Replay value is low, as it is for most RPGs, but the game does do one thing that might have players coming back for a second playthrough. In the latter portions of the game, there are three different “fourth” party members to choose from, all very unique with their own special moves. Players really only have the time to level one of them up and earn their Overdrives. You can also only choose one to bring for the final battles, which makes some minor difference in some scenes too.

Skies of Arcadia has become somewhat of a niche title, beloved by the few who gave it a chance. As such, finding a cheap copy will not be easy, but despite its minor faults, it’s definitely worth searching for. Like the quest of its protagonists, you’ll be searching for treasure.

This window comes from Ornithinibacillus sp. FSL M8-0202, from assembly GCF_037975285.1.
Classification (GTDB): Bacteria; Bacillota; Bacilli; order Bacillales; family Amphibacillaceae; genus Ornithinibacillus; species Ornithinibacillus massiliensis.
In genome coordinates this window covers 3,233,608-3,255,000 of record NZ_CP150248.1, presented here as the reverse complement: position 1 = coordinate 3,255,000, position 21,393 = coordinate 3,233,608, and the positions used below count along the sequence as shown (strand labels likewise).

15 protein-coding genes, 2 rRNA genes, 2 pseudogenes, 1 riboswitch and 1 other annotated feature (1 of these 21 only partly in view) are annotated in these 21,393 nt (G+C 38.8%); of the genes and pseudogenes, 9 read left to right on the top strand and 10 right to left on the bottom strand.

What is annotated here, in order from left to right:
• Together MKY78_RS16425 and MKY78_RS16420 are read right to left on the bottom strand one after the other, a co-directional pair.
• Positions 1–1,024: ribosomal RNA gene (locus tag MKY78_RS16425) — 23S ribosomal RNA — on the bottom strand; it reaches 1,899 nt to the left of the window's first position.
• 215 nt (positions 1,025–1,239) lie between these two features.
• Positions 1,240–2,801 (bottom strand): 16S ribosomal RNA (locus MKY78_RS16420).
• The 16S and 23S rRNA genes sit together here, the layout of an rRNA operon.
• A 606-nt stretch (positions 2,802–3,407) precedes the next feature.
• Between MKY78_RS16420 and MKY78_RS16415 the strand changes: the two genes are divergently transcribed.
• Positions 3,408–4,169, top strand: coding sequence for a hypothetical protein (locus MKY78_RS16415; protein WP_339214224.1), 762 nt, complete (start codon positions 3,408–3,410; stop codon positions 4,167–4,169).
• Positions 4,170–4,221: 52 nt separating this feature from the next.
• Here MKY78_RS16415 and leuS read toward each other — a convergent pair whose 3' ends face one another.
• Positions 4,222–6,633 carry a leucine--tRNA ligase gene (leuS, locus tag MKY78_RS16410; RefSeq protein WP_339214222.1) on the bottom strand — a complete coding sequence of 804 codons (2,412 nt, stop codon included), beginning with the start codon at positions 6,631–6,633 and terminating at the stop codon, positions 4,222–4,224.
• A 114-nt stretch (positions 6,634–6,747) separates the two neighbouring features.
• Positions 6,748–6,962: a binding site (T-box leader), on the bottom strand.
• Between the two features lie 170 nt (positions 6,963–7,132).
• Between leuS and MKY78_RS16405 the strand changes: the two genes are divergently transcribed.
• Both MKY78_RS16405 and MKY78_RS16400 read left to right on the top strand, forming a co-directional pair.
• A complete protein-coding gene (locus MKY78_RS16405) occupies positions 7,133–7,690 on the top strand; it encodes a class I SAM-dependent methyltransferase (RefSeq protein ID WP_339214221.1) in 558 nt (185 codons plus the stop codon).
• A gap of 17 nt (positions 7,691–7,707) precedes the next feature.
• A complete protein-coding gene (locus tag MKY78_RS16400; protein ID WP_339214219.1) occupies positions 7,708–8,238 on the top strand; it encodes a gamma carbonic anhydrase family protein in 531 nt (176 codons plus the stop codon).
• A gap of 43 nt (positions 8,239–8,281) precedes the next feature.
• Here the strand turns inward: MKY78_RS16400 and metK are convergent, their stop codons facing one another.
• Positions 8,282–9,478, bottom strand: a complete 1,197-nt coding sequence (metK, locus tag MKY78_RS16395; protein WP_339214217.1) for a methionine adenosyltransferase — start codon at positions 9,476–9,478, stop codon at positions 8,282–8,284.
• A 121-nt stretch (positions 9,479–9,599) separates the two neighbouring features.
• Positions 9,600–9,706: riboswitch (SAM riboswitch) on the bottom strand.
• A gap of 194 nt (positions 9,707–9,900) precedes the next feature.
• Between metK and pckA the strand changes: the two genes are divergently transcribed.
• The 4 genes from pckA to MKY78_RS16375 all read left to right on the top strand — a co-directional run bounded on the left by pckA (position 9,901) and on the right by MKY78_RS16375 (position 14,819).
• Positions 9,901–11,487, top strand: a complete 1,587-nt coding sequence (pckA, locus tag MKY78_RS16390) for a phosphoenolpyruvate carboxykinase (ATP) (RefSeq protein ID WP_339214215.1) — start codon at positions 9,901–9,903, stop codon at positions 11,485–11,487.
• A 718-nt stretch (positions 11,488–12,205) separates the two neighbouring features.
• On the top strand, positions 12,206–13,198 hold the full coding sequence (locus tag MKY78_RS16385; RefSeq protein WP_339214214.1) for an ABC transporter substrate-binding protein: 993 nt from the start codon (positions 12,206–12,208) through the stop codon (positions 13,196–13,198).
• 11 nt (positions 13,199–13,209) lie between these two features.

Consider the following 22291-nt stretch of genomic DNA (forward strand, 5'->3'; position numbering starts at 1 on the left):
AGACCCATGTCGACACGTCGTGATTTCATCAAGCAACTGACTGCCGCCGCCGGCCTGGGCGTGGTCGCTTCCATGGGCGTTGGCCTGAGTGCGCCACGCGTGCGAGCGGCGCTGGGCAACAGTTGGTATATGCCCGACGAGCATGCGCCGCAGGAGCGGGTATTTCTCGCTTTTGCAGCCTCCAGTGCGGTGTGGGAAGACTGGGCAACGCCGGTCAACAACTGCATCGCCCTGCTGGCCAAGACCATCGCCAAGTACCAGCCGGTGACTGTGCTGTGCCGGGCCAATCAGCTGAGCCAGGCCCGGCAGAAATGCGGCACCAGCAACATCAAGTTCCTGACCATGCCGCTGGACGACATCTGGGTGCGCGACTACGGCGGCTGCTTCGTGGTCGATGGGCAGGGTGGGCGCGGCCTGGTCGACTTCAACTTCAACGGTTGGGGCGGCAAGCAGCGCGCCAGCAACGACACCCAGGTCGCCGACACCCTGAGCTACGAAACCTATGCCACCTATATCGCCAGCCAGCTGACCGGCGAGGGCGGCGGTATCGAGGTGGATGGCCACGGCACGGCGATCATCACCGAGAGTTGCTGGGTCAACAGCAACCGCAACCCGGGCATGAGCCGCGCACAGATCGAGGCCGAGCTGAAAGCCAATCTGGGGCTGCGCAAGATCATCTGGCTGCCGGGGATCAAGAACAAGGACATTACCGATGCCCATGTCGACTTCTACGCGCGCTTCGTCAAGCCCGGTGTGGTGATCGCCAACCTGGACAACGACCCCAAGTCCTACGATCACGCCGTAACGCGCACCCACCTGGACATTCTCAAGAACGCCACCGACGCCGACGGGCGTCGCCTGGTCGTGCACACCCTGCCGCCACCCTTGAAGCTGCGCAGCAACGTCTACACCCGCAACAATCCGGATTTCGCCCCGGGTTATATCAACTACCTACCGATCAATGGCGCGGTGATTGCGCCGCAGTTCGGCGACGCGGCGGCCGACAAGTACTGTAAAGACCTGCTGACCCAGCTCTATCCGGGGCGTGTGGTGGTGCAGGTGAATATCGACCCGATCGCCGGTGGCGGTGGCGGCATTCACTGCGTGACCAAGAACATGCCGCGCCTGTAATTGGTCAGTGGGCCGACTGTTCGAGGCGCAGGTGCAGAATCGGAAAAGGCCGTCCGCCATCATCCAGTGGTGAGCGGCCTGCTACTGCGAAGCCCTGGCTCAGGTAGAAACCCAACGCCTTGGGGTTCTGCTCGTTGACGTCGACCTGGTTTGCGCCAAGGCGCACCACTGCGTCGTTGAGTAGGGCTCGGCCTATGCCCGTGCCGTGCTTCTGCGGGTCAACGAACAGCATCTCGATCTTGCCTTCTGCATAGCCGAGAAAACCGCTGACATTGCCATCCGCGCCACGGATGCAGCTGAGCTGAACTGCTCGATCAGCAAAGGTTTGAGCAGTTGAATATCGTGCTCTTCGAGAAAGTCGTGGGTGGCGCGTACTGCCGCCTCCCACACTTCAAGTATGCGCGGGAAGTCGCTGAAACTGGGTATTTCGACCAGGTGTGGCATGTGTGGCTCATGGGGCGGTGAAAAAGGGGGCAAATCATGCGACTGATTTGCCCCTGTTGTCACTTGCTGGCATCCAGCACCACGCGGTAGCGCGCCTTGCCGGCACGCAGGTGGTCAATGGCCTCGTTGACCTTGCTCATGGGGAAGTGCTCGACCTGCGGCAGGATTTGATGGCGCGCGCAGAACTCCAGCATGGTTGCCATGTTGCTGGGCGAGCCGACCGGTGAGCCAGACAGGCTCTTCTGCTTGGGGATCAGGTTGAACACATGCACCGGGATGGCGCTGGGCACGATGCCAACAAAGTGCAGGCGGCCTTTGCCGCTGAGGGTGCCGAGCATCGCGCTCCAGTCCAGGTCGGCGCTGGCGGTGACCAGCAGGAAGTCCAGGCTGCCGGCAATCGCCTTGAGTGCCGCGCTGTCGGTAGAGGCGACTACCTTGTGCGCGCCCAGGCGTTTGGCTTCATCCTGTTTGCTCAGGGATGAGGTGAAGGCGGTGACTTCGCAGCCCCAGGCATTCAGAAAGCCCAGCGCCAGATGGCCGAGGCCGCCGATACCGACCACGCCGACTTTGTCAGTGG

9/10

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Re: SKIES OF ARCADIA: LEGENDS (GCN) RETRO REVIEW

Post  Adminassassin on Tue Sep 28, 2010 4:40 pm

You can see this review, with pretty pictures and formatting here!
http://www.nint3ndo.org/2010/09/gamecube-review-skies-of-arcadia.html

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Re: SKIES OF ARCADIA: LEGENDS (GCN) RETRO REVIEW

Post  Terra on Tue Sep 28, 2010 9:31 pm

Nice review Admin Smile

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Re: SKIES OF ARCADIA: LEGENDS (GCN) RETRO REVIEW

Post  Starlight on Thu Jun 09, 2011 4:25 pm

I still need to play this game. Shocked

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Re: SKIES OF ARCADIA: LEGENDS (GCN) RETRO REVIEW